Strong seems to miss this point entirely. He contends that God's bestowal of reward has not to do with His justice but His goodness.(27) Now it is plainly evident that these rewards do stem from God's goodness. But as just noted, God deems it an act of His righteousness also; it is something He must do.

Now this aspect of Divine righteousness is perhaps more startling than any. That God would be so gracious as to provide righteousness for the undeserving and that at His own expense is grace enough. But why go any further? What need is there to then reward us for the good we have done? Indeed, the good that we have done is but our duty (Lk. 17:10). We are what we are "by the grace of God" (1Cor. 4:7), and what good we do comes only as a result of His workings in us (Phil. 2:13). It is not necessary to God's righteousness to reward anyone for anything. David recognized this when he said, "But who am I, and what is my people, that we should be able to offer so willingly as this? For all things come from You, and of Your own we have given You" (1 Chron. 29:14).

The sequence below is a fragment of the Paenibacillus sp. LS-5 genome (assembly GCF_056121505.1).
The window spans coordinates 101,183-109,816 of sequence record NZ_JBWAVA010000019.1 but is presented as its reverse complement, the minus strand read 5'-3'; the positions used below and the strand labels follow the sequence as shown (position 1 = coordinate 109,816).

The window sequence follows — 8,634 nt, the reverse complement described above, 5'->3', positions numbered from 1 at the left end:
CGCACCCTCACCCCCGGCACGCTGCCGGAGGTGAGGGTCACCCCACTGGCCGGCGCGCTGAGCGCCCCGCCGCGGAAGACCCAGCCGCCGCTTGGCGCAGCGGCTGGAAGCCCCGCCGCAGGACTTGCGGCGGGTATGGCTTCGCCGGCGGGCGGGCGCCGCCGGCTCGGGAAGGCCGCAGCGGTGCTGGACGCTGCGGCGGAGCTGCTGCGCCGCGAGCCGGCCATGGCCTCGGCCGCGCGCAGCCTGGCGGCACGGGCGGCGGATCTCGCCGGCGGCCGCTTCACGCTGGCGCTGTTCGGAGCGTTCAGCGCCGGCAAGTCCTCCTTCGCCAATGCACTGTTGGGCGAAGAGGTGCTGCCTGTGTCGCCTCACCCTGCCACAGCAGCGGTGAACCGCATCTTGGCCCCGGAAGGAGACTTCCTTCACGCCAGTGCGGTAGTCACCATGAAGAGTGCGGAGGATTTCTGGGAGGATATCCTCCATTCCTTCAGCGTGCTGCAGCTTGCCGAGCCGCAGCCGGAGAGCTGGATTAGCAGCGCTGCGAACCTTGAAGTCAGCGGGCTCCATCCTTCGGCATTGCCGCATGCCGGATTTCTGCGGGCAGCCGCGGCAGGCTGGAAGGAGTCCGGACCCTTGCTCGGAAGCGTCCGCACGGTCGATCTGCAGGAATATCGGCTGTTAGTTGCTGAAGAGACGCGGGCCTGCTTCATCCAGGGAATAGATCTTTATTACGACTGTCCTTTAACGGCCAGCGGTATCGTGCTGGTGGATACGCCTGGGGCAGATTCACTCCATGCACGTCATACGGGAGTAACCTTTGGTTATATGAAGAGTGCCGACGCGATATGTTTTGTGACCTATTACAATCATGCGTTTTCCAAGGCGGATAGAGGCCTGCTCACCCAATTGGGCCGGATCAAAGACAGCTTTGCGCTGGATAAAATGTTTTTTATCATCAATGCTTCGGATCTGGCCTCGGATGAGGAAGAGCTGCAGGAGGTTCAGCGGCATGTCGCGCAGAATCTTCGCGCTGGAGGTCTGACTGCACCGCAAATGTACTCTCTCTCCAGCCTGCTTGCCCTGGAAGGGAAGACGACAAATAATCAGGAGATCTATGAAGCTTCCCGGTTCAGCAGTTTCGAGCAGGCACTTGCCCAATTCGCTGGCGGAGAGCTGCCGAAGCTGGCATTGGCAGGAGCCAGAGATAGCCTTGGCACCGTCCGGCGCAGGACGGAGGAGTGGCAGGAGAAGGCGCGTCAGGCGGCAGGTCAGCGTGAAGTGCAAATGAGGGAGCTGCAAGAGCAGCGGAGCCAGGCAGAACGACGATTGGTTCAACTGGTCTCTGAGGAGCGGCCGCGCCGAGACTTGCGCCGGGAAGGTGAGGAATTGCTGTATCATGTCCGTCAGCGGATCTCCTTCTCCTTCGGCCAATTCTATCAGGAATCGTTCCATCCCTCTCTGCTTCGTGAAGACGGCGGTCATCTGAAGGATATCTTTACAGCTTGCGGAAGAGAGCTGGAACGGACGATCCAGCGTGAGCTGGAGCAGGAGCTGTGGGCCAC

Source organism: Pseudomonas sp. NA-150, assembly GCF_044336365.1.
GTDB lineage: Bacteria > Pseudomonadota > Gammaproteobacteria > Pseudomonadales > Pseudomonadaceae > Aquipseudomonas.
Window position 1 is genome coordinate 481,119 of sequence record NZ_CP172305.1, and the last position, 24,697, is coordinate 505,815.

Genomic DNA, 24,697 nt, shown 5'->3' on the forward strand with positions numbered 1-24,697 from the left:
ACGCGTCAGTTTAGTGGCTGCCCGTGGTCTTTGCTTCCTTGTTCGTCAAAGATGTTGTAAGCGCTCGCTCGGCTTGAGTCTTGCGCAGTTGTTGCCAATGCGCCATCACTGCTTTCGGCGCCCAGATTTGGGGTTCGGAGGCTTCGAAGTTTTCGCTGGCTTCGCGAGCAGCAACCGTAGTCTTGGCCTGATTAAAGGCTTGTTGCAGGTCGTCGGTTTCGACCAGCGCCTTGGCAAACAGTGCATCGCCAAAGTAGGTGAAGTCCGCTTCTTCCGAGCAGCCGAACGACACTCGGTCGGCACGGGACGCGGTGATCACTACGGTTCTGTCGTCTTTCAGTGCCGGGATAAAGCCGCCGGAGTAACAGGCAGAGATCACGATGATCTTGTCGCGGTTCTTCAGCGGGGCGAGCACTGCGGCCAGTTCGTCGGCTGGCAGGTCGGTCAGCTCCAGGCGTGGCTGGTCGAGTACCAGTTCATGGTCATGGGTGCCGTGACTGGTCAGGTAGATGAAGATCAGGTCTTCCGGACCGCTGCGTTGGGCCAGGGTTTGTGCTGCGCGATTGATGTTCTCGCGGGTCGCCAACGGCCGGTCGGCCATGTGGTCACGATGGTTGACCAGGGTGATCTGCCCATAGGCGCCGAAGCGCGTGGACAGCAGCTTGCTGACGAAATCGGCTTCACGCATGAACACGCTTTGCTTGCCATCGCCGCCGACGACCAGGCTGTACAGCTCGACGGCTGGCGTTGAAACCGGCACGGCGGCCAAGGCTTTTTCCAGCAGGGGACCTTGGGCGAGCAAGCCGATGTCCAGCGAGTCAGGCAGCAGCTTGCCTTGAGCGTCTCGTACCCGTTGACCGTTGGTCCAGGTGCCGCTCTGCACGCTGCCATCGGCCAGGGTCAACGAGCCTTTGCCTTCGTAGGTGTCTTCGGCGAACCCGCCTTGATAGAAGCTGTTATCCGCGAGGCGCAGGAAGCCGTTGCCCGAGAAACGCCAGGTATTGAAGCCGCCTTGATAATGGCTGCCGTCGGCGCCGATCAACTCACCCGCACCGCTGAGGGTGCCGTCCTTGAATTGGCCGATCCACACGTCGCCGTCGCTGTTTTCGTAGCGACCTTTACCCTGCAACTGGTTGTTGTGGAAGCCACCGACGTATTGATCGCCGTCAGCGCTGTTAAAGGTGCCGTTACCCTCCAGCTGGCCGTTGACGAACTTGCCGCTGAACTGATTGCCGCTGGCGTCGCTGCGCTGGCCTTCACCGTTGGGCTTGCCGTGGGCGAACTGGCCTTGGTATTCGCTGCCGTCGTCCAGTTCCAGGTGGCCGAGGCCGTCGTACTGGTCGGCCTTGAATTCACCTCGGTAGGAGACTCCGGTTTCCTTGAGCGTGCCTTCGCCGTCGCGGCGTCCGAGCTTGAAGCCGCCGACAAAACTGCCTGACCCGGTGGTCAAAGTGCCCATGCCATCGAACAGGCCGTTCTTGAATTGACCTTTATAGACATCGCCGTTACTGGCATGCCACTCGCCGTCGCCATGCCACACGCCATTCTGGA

But that is not the point. The point is not that God is obligated to us, but that He has obligated Himself by promise (cf. James 1:12). "It is part of his justice to make good his word; by promise God hath made himself a debtor. . . . It is just with God to pay what he oweth, and God oweth what he hath promised; and so it is a crown of righteousness which God the righteous Judge will give us at that day."(28) [T]hough no primary and original obligation rests upon the Creator, to reward a creature made from nothing, and continually upheld and helped in the service which he renders, yet he can constitute a secondary and relative obligation. He can promise to reward the creature's service; and having bound himself to reward obedience, his own word establishes a species of claim. . . . In the words of Witsius (Covenants, I. i. iv.), 'God by his promise, has made himself a debtor to men.'"(29)